Why Great Presentation Skills Are Important
Before you start – yes, great presentation skills are important for everyone. When you can present confidently and connect with your audience you can influence on a large scale. Whether you are presenting to a board, a group of customers, your employees, or a crowd (large or small) of strangers – how you present is going to enhance or damage the recipients’ perception of you.
As a woman – great presentation skills are potentially even more of a challenge. I say that because (and I AM aware this is a generalisation, but it is also true), more women tend to lack confidence when speaking. That can show up in many ways, from using phrases which take away from what they are saying, to using body language that does the same.
I have seen many speakers, and something I never see men doing is coming out with phrases like “I just….I think that….it might”. Men tend to use more definite language – which can make them appear more confident even if what they are saying is actually just their opinion.
Common Presentation Traits Of Women.
A really big one for women is body language. Having recently watched a female speaker – who had great content but made no sales from stage, I could tell you why. She touched her hair over 30 times and used the head tilt and hip shift constantly. Theses are natural gestures for most women – but they make you look uncertain. And uncertainty doesn’t sell.
A colleague was telling me about a female marketing manager who was introduced to a new client as managing a 10 million marketing budget. “10 million?” the client repeated. She shrugged her shoulders – as if to say – “it’s nothing”. This is a common female trait – dumbing down their achievements.
I mean, we are taught from being little not to ‘show off’ or ‘brag’, aren’t we? So, it’s no wonder this is such a common trait.
And unfortunately, it has BIG implications.
Take a job interview for example. The more confident-sounding candidate will almost always get the job, over the potentially better qualified. The fact that this frequently translates to men getting the job that a woman was equally qualified to get, is due to many factors.
Subconscious bias being one (see McKinsey), and McKinseys annual report into women in the workplace show that things are not improving at all and if things continue as they are there will be a disappointing 1% improvement in women in senior roles in 10 years time.
Before we look at how to change things, let’s look at why presentation skills are really important.
What Are the Benefits of Great Presentation Skills?
Career growth almost always entails ‘selling’ your ideas to others – whether that’s internally leading to promotion, or externally when in a job interview.
It doesn’t matter how good your product is – if you can’t (sell) present it, then it will fail.
Improving presentation skills is effectively improving communication skills. And since communication skills are key to reducing workplace stress (the number one factor in which is miscommunication) – improving them can only be a good thing.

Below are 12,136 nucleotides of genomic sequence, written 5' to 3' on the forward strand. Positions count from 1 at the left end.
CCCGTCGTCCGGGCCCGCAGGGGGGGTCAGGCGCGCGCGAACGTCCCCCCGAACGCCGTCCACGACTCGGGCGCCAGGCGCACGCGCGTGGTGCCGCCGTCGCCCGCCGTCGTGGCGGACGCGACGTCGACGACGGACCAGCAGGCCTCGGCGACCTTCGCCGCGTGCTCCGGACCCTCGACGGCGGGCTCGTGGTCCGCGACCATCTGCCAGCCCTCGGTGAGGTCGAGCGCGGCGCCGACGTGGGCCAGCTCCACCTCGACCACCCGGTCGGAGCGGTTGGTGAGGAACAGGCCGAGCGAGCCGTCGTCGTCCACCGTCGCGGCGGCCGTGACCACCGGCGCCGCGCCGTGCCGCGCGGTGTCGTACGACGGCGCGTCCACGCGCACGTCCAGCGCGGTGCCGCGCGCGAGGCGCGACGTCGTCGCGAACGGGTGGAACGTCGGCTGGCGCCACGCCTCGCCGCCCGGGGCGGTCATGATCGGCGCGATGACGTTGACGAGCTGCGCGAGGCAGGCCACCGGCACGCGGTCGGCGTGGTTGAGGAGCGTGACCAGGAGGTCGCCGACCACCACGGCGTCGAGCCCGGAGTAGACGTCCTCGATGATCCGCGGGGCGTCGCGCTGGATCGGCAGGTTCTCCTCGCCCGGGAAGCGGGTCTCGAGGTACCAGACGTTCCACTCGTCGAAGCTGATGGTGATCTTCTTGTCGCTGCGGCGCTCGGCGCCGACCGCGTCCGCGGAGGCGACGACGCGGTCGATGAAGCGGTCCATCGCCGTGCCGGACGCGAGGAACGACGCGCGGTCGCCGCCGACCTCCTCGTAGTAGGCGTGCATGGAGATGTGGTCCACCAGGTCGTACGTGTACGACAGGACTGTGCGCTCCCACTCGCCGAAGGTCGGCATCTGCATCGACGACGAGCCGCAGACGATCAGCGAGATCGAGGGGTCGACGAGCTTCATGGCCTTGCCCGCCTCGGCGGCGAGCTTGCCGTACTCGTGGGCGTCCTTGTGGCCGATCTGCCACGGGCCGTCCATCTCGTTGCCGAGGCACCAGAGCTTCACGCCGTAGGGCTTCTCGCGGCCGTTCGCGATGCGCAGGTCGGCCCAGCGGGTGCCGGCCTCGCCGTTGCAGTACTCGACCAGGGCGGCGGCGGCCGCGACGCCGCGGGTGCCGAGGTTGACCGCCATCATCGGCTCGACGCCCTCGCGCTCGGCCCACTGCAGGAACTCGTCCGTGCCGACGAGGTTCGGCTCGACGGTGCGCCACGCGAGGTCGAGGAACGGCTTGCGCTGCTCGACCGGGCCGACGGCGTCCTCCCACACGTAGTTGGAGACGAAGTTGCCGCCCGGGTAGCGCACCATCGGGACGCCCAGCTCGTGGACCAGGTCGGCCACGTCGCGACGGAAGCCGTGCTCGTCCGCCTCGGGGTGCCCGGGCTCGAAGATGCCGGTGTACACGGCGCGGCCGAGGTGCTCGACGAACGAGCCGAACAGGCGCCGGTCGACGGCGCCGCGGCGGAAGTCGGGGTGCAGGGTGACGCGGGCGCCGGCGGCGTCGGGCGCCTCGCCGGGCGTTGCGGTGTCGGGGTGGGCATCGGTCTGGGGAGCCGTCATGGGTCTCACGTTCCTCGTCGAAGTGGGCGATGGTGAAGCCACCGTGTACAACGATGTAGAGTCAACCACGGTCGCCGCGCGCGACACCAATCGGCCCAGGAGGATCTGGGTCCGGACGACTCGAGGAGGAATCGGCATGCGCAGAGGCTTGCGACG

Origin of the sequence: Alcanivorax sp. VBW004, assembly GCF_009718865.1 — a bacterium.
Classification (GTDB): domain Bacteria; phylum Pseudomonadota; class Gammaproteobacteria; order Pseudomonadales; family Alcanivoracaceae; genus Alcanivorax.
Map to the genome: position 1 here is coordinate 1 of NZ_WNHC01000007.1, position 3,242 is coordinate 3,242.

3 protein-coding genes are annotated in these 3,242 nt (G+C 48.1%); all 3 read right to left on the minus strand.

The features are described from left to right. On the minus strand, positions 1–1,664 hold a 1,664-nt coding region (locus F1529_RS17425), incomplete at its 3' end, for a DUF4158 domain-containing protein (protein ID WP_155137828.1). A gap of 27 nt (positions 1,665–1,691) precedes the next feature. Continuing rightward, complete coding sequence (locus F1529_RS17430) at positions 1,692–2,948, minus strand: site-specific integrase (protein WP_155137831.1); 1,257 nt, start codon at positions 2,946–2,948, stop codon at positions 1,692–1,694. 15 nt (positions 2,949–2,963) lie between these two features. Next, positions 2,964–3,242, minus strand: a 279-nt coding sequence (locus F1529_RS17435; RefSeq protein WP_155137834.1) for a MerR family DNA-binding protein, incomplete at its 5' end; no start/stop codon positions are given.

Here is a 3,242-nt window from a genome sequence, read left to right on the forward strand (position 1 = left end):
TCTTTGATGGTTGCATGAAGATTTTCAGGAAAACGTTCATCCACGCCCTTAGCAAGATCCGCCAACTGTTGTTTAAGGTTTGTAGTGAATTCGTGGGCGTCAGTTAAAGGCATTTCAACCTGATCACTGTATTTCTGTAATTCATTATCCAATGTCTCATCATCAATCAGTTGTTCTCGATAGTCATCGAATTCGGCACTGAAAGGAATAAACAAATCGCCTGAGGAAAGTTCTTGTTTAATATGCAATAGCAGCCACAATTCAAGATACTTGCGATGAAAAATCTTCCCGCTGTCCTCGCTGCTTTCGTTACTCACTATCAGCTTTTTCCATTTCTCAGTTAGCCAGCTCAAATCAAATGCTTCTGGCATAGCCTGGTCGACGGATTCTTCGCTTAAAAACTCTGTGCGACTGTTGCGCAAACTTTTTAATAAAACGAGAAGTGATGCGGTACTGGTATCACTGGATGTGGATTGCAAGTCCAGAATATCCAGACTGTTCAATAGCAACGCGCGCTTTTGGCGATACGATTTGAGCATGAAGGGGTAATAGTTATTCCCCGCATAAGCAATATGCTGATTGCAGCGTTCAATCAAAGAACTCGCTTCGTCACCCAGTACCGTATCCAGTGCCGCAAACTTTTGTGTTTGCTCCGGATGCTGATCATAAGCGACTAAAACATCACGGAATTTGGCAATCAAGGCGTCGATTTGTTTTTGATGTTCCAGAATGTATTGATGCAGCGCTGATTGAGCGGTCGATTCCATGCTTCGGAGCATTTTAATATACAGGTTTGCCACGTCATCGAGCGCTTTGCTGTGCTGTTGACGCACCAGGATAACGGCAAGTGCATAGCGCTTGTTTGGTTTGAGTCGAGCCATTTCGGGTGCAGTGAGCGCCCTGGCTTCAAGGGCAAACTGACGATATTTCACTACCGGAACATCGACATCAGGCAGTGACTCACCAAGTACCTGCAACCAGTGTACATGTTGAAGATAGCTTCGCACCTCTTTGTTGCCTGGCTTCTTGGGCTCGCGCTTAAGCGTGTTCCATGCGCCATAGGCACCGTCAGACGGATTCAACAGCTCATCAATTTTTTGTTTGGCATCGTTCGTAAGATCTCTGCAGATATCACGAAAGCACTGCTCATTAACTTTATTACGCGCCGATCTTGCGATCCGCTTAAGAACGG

You can speed things up and improve your time management and everyone else’s if you are a good presenter. I am sure you have sat in presentations where the laboured 1-2 hour presentation could actually have been delivered in 20 minutes. Get good at presenting and you can stop wasting everyone’s time!
You’ll never be the leader you want to be, until you have developed your presentation skills. Look at any great leader and you will see a great presenter. And the same is true for your staff. Customers and potential customers will make judgments about your company and your product based on what they see and hear (in your presentations!).
How Can You Improve Your Presentation Skills?
I believe that men and women can learn a lot from each other in terms of improving their presentation skills.
So, what can men learn from women?
Well, women tend to have a more collaborative approach and therefore engage their audiences more – by asking questions and getting feedback. They also are more likely to consider what the audience needs to hear, rather than what they want to say.
Women don’t have as much ‘ego’ on show – it’s not about ‘me myself and I’ in their presentations but can be too ‘we’ focused. Both of these are not ideal. As the person giving the presentation, the confidence to use ‘you’ is utmost. As the presenter is the leader of the group.
Women often come over as more genuine and less ‘salesy’ and that’s because they show more emotion – or a wider range of emotion. Men shouldn’t be afraid to do the same.
And what can women learn from men about presenting?
Stop using ‘qualifiers’ like ‘I just’ or ‘it might be better if..’. Use more certain and positive language. Beware of the non-verbal giveaways – the hair flicks, the head tilts and the standing on one hip then moving to the other. Even if you don’t feel confident, by having the right stance and gestures, you can appear confident to the listener.